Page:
Deliveroo Backs Off Plan To Cut Pay Of UAE Delivery Riders After Strike

By Dave Simpson
Deliveroo Backs Off Plan To Cut Pay Of UAE Delivery Riders After Strike

Delivery service Deliveroo ROO.L has put on hold plans to cut pay and extend working hours for its drivers in the United Arab Emirates after a rare strike over the weekend.


The Amazon-backed AMZN.O company said in an e-mail to restaurants, seen by Reuters, that it had paused proposed changes in its rider pay structure and that it would engage with its riders over the weeks and months head.

A day earlier, Deliveroo told restaurants that "riders are striking and refusing to attend their shift or deliver orders" and that it would "protect Deliveroo rider earnings to remain the most competitive in the market".

Human rights groups have criticised the UAE and other Gulf states for their treatment of low-paid migrant workers who make up a large part of the workforce. Migrant drivers comprise Deliveroo's workforce.

A Deliveroo spokesperson confirmed that the company was halting all changes and that it would work with delivery riders to ensure a structure that would work for everyone.


"Our initial intention with the announcement was to propose a more well-rounded structure for rider earnings in addition to other incentives," the Deliveroo spokesperson said without providing details.

"It is clear that some of our original intentions have not been clear and we are listening to riders."

Social media posts on Sunday showed large groups of delivery drivers in teal-coloured Deliveroo uniforms striking in Dubai.

Two Deliveroo riders separately told Reuters the company had sought to cut earnings by about 15% to 8.75 dirhams ($2.38) per delivery and extend shifts by three hours to 12.

Both riders, who said they were employed via agencies, said they had to pay for fuel, housing and employment visas out of their own wages.


It is illegal in the UAE for an employee to pay visa costs.

One rider, a Pakistani, said he worked nine hours a day, seven days a week to earn a monthly take-home salary of 390 dirhams ($106).

The driver said while the pay cut had been scrapped, his current roster continued to show 12-hour daily shifts.

A second Deliveroo representative later said shifts would not be changed and that agencies who employ the riders were obliged to cover visa costs.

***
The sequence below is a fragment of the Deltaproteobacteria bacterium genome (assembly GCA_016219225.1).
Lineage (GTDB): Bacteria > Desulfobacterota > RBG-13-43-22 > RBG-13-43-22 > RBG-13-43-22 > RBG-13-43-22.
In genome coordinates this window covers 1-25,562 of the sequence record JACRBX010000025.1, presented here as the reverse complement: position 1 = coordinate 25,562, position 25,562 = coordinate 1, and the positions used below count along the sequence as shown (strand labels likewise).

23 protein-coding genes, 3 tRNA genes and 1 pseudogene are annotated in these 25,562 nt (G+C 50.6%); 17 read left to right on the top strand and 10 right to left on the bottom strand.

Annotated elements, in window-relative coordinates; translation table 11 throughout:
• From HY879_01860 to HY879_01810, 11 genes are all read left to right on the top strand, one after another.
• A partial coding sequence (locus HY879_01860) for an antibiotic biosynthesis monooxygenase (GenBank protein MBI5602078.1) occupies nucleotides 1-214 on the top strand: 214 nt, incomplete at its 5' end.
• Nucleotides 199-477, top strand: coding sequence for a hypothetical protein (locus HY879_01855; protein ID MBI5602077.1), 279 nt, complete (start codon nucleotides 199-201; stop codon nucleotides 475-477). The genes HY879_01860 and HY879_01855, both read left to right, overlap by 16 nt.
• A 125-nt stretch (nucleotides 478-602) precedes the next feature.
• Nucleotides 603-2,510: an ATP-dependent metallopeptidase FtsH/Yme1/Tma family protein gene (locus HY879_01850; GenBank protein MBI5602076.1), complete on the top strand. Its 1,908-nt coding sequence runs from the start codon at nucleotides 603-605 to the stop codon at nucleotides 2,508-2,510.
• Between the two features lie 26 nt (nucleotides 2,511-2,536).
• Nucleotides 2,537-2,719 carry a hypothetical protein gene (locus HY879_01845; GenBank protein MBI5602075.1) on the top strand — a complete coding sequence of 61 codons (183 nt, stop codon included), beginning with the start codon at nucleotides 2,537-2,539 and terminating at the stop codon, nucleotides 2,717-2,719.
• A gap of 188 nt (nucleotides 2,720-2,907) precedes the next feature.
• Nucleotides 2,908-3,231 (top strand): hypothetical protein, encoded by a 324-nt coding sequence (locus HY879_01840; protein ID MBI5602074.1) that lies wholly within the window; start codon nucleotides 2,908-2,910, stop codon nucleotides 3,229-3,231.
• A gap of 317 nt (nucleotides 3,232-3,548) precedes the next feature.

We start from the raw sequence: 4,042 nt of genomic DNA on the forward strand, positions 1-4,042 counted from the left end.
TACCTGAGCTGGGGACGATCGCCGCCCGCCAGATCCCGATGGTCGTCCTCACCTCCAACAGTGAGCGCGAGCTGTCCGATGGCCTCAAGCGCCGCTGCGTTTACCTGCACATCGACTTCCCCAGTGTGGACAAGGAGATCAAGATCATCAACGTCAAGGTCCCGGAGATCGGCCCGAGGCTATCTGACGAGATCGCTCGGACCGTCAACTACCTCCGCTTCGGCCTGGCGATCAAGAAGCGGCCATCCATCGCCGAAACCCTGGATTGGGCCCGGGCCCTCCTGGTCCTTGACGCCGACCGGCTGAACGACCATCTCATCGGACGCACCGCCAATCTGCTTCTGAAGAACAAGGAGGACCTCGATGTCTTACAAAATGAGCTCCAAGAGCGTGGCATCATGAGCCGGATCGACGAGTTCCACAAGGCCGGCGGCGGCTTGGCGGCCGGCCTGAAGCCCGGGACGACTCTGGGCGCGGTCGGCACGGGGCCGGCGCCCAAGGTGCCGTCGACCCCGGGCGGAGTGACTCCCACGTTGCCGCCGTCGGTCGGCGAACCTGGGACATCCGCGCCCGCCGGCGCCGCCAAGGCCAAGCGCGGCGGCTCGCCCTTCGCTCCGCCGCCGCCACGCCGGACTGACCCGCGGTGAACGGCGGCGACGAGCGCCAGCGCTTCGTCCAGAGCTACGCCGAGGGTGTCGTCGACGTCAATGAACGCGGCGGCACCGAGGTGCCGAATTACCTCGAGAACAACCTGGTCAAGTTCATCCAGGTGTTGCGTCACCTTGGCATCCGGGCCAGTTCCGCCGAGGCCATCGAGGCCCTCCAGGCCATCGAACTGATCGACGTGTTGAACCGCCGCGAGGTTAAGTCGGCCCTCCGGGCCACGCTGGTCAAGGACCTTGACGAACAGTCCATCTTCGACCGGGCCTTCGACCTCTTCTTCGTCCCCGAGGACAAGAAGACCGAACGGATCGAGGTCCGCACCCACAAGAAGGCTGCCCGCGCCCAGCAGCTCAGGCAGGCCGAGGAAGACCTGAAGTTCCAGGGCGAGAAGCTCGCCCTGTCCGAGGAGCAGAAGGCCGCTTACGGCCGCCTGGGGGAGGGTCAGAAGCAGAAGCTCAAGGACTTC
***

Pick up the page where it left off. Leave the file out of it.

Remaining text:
The representative added that action would be taken against any agency in breach of contractual obligations but did not provide specifics.


Authorities in the UAE, where independent trade unions and labour strikes are banned, did not respond to requests for comment.

Human rights group Equidem in a statement urged Deliveroo to pay workers a living wage and called on UAE authorities to permit trade unions and not punish workers who go on strike.

In response to the Deliveroo strike, some users on social media called for a boycott of the company while others encouraged people to tip delivery workers. Deliveroo competes in the UAE against Uber-owned UBER.N Careem, among other services.

Delivery Hero Shares Sink As Investors Cash In On Strong Sales

In other food delivery company news, the above news follows news that Delivery Hero's DHER.DE shares slumped on Thursday 28 April as investors appeared to cash in on strong first-quarter results from the German online takeaway food company, whose business thrived during the coronavirus pandemic.

"I don't have an explanation for the share move," Delivery Hero chief executive Niklas Oestberg told Reuters after the company published its results, adding: "We are very satisfied with the quarter, but markets are currently very volatile."


Shares in Delivery Hero stock were down 10% at 1215 GMT on Thursday 28 April, among the worst performers in the German blue-chip index .GDAXI, after rising 8% when they opened.

Several traders pointed to stock volatility and profit taking as possible causes for the swing.

The company said its first-quarter sales had jumped 52% and confirmed that it was on track for a positive adjusted core profit in its food delivery business as early as this year.

Food delivery and other companies which did well during the pandemic have seen their stocks gains erased since COVID-19-related restrictions started to ease as investors fear a slowdown in growth and higher costs from soaring prices.

Oestberg said that he did not expect rising inflation to have an impact on Berlin-based Delivery Hero in terms of demand.

It said that it was on a "clear path" towards break-even for the full group in 2023 and would now focus on order volume and operational efficiency to improve its gross profit margin.

It also confirmed its earlier forecast of adjusted core earnings of up to €100 million in the fourth quarter of 2022 for its food delivery business, including the Spanish start-up Glovo.

Oestberg dismissed any interest in buying Grubhub, the US arm of Amsterdam-listed peer Just Eat TKWY.AS, which last week said it was weighing a sale, less than a year after buying Grubhub for $7.3 billion.

"We are just watching from the sidelines," Oestberg said.

Delivery Hero's Food Delivery Business On Track To Break-Even In 2022

All of the above news followed news that German online takeaway food company Delivery Hero DHER.DE said on Thursday 28 April that it was on track to generate a positive adjusted core profit for its food delivery business as early as this year after a spike in its first-quarter sales.

The Berlin-based group's revenues grew 52% year-on-year to €2.1 billion in the first three months of 2022.

Delivery Hero said it was on a "clear path" towards a break-even for the full group in 2023.

News by Reuters, edited by Hospitality Ireland. Click subscribe to sign up for the Hospitality Ireland print edition.